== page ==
Advocates for the poor complain about the lack of businesses, banks, parks and restaurants in low-income neighborhoods, and they have a reasonable argument. Shopping, cashing checks, routine banking, obtaining food are difficult when the closest facilities are miles away.
But business decisions are made on a rational basis. Businesses locate stores where they can earn a profit. Lower-income neighborhoods are risky because low-income families have less spending power; sales in poorer-neighborhood stores are likely to be lower. Smart management and targeted merchandise can make these stores profitable, however, if other detriments are not present.
Low-income neighborhoods are often also high-crime neighborhoods, and the threat of theft or even arson and looting (of the type seen in Baltimore this week) make some neighborhoods a no-man's land for businesses. A recent Facebook post showed a photo of store shelves with every detergent bottle tagged with a security alarm to prevent shoplifting. On detergent bottles? Yes, even on $5 detergent bottles that are difficult to conceal and not very costly. The tag on the photo was "how to tell if you live in the ghetto."
Shopping in a Charlotte chain drugstore a few years ago, I was shocked to see every shelf locked down with clear plastic flaps. You had to call a clerk to come unlock the shelf in order to get a bottle of aspirin or a tube of toothpaste. Obviously, the store had a serious shoplifting problem.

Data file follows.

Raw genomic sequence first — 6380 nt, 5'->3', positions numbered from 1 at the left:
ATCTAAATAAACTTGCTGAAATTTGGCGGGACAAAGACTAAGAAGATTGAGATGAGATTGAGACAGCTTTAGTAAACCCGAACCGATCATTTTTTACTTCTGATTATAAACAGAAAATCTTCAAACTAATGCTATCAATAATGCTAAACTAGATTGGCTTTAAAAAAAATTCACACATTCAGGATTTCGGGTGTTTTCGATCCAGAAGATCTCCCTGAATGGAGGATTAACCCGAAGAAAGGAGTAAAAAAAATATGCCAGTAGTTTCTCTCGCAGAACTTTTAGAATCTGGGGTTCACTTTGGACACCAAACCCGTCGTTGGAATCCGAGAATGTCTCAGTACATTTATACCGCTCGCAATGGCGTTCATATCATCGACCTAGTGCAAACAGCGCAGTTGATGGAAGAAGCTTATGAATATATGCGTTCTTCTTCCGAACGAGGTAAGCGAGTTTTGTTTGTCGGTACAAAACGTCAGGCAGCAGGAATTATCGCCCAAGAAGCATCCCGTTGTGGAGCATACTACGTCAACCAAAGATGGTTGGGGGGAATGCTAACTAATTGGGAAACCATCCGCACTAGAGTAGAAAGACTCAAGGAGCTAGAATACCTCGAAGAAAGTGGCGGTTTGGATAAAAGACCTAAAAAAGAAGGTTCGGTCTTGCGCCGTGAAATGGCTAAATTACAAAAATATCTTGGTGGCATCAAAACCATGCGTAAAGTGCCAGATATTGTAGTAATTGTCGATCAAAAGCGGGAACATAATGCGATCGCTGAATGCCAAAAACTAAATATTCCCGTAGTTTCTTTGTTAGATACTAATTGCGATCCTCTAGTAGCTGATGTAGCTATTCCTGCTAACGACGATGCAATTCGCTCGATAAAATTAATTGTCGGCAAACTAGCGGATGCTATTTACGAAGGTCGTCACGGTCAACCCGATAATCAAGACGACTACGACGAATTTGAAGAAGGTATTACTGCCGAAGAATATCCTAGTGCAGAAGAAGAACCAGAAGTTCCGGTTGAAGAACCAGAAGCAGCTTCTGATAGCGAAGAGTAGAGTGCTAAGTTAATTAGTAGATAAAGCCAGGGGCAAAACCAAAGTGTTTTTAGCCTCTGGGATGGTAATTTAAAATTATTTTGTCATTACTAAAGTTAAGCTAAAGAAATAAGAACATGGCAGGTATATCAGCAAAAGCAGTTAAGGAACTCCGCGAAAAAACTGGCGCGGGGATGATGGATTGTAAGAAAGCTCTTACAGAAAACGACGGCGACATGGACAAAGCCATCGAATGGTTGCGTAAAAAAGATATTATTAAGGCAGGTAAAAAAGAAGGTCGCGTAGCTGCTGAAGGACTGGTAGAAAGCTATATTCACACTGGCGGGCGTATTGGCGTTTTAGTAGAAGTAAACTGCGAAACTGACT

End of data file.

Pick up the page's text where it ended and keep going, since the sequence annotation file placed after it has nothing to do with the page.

In Baltimore this week, rioters (not protesters) looted and burned down a CVS pharmacy, which reportedly had been sited in the neighborhood in order to provide the convenience, reasonable pricing and inventory that neighborhood activists had demanded. Also torched was a senior housing facility, another amenity that would make the neighborhood safer and more livable.
Crime, whether the every-day style of shoplifting or the occasional riot, looting and arson turn businesses and jobs away. It may be asking too much to expect under-educated, low-income residents to understand the macro-economic impacts of hopeless loss curtailment and crime prevention, but residents should be able to understand the need to respect other people's property, investments and jobs.
When a neighborhood gets a reputation of being crime-ridden, no one wants to live there. Residents move away. Some move ahead of the curve while others wait too long and are stuck in "upside down" mortgages as property values plummet. Abandoned, boarded-up houses, which attract even more crime, are the result.
It works the same way with businesses. If shoplifting losses exceed sales, the business will close, no matter how badly residents need its services. If insurance costs are untenable because arson is a lingering threat, the business will go elsewhere.
Neighborhood revitalization takes more than rehabbing or building new houses and inducing needed businesses to locate in low-income areas. It requires positive attitudes among the population and respect for property and the rights of others.